Why Audi was right and wrong in Formula E's loophole row
OPINION: With Audi's Formula E exit imminent, it had nothing to lose in London by attempting to vault Lucas di Grassi into the lead by pitting him under the safety car. Scorn directed at the team for putting glory before ethics should instead be pointed at a rulebook that allowed such a move in the first place
So many were so quick to direct so much anger towards Lucas di Grassi and Audi when the Brazilian emerged from the short indoor pitlane at the ExCeL in London leading Sunday’s Formula E race. But, by the letter of the law, the team delivered a strategy masterclass. Or at least it had in theory, were it not for a minor brake lock-up on the slippery surface that meant bullets were dodged.
The precedent for the 2016-17 champion to gain seven places and jump the Mercedes of polesitter Stoffel Vandoorne was set in Berlin last season, when both Mahindra Racing cars gained places by heading for the pits during a full-course yellow period. While the FIA closed that particular loophole, the amendment to the rules only applied to said FCY conditions and didn’t carry over to a proper safety car intervention. That meant di Grassi was “free to pit provided that [he would] stop in front of their pit”, according to the sporting regulations.
The Wolffs have carved their own paths in motorsport, leading their respective teams to success in Formula 1 and Formula E. But the two came together last month as their drivers finished first and second in the FE drivers' championship - a feat they are hugely proud of. In a rare joint interview, they reflect on a remarkable season
OPINION: The 2021 Formula E campaign was one without a narrative for much of the season, with no single car or driver able to break away from the pack. That makes choosing a top 10 especially difficult, particularly as the qualifying format meant some worthy performers were unable to enjoy their day in the sun
When Nyck de Vries dominated the first race of what would be the most controversial and unpredictable Formula E season to date, it looked as though Mercedes was in for a cakewalk. But as the campaign wore on, the path to a title double became increasingly rocky. Neither driver or team would be assured of the crown until the closing stages of the very final race on a weekend of struggle in Berlin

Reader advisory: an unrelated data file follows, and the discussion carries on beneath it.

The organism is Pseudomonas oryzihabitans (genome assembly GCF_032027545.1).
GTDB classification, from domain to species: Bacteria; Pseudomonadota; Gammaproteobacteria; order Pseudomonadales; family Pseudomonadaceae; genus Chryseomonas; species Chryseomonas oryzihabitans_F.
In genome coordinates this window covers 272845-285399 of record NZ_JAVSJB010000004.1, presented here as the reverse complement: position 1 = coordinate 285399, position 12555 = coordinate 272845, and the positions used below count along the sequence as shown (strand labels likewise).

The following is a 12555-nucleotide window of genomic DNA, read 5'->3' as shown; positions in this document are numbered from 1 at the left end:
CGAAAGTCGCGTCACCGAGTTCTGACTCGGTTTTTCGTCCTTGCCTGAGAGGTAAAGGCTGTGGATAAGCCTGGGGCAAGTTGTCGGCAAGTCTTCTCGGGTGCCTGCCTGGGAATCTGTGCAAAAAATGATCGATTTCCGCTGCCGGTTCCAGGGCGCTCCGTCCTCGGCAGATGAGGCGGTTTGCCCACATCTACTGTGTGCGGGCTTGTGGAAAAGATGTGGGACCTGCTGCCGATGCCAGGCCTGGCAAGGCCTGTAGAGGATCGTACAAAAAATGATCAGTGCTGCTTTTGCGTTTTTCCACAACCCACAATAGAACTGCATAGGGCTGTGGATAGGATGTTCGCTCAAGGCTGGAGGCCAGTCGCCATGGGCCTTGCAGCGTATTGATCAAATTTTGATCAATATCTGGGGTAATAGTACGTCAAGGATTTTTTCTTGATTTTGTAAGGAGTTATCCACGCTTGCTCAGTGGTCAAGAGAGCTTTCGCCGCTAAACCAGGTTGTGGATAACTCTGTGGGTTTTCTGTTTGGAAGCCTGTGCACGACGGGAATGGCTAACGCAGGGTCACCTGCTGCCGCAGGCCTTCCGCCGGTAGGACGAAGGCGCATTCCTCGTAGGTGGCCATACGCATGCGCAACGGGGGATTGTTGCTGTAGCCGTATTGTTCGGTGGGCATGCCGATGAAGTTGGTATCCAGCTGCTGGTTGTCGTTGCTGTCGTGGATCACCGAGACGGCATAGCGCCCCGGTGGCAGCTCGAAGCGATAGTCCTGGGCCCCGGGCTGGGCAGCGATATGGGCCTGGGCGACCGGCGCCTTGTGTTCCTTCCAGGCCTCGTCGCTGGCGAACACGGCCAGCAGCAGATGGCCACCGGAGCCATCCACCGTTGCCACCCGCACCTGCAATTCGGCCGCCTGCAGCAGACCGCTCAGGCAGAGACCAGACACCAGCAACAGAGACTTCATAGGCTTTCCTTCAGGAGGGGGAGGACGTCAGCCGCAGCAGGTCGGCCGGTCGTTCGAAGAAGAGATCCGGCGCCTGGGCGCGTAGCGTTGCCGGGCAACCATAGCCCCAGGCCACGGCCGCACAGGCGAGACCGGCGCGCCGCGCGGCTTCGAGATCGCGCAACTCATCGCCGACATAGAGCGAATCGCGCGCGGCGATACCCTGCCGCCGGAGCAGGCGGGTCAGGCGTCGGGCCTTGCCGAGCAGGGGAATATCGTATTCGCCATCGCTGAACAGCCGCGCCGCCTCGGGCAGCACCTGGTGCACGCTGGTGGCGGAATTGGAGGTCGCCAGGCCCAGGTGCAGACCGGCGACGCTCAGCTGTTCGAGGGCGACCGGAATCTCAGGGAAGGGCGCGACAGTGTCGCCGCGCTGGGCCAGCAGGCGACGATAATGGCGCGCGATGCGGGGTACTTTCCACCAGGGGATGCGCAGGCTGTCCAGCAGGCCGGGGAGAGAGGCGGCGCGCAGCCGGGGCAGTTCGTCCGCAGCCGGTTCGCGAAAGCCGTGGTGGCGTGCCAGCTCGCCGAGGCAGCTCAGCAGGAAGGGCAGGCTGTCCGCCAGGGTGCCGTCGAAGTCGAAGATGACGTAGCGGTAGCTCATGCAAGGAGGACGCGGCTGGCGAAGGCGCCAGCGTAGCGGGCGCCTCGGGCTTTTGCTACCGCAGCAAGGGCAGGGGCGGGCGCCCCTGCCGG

OPINION: The departure of Audi from Formula E meant its long-time driver Lucas di Grassi would need to find a new berth to stay on the grid. His deal at Venturi Racing will ensure the championship's first-ever race winner will remain competitive into the final year of the current Gen2 ruleset - although it may not be a long-term fit
Mercedes' planned withdrawal from Formula E at the end of the 2022 season will contribute to the big hole left by fellow automotive manufacturers Audi and BMW on their departures. Although the team may stick around under a different guise, the exit of the now-reigning teams' champion underlines FE's current issues...
After clinching the Formula E title at the Berlin finale, Nyck de Vries is a driver in demand. Although Mercedes would love to keep a reigning champion at the team, the allure of a Williams F1 drive may be too much for de Vries to ignore should a potential deal come to pass
As Formula E lined up to complete its seventh season at Berlin's Tempelhof Airport, all eyes were on who would be its first official FIA world champion. Despite Nyck de Vries' title lead heading into the weekend looking all but secure, the Dutchman held on - and enjoyed a good dollop of fortune - to secure a championship double for Mercedes
It hasn't been properly reflected by the points table, but Antonio Felix da Costa has been nigh-on flawless in his Formula E title defence in 2021. Returning to the scene of his Berlin dominance in 2020, he has the chance to set the record straight and claim a remarkable against-the-odds second title
Vandoorne: "Bumper cars" Formula E crashes look "quite amateur"
Cape Town FE circuit to be built around FIFA World Cup stadium